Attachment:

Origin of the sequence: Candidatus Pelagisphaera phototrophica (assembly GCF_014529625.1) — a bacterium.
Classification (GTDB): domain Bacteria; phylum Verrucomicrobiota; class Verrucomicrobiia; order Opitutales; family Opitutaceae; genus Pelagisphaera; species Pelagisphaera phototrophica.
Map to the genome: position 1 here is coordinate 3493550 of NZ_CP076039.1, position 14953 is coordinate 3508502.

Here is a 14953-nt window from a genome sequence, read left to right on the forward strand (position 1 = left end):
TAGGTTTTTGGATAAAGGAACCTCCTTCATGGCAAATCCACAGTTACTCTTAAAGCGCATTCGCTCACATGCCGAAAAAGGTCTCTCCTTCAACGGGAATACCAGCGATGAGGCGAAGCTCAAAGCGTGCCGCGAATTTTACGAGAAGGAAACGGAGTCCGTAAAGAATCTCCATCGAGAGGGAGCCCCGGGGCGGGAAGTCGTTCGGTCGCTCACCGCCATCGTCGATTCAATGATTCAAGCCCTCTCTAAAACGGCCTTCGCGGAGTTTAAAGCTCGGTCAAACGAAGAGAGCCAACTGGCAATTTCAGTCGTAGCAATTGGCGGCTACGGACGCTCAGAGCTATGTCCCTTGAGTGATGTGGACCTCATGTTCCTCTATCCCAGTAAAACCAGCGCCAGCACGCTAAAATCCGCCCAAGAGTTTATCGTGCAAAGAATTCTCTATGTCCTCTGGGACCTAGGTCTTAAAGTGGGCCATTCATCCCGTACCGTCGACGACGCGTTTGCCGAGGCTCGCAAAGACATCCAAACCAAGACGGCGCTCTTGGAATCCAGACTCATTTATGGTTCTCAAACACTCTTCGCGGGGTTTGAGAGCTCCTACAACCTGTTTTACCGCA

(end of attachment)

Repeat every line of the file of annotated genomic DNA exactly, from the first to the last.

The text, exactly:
Origin of the sequence: Candidatus Pelagisphaera phototrophica (assembly GCF_014529625.1) — a bacterium.
Classification (GTDB): domain Bacteria; phylum Verrucomicrobiota; class Verrucomicrobiia; order Opitutales; family Opitutaceae; genus Pelagisphaera; species Pelagisphaera phototrophica.
Map to the genome: position 1 here is coordinate 3493550 of NZ_CP076039.1, position 14953 is coordinate 3508502.

Here is a 14953-nt window from a genome sequence, read left to right on the forward strand (position 1 = left end):
TAGGTTTTTGGATAAAGGAACCTCCTTCATGGCAAATCCACAGTTACTCTTAAAGCGCATTCGCTCACATGCCGAAAAAGGTCTCTCCTTCAACGGGAATACCAGCGATGAGGCGAAGCTCAAAGCGTGCCGCGAATTTTACGAGAAGGAAACGGAGTCCGTAAAGAATCTCCATCGAGAGGGAGCCCCGGGGCGGGAAGTCGTTCGGTCGCTCACCGCCATCGTCGATTCAATGATTCAAGCCCTCTCTAAAACGGCCTTCGCGGAGTTTAAAGCTCGGTCAAACGAAGAGAGCCAACTGGCAATTTCAGTCGTAGCAATTGGCGGCTACGGACGCTCAGAGCTATGTCCCTTGAGTGATGTGGACCTCATGTTCCTCTATCCCAGTAAAACCAGCGCCAGCACGCTAAAATCCGCCCAAGAGTTTATCGTGCAAAGAATTCTCTATGTCCTCTGGGACCTAGGTCTTAAAGTGGGCCATTCATCCCGTACCGTCGACGACGCGTTTGCCGAGGCTCGCAAAGACATCCAAACCAAGACGGCGCTCTTGGAATCCAGACTCATTTATGGTTCTCAAACACTCTTCGCGGGGTTTGAGAGCTCCTACAACCTGTTTTACCGCA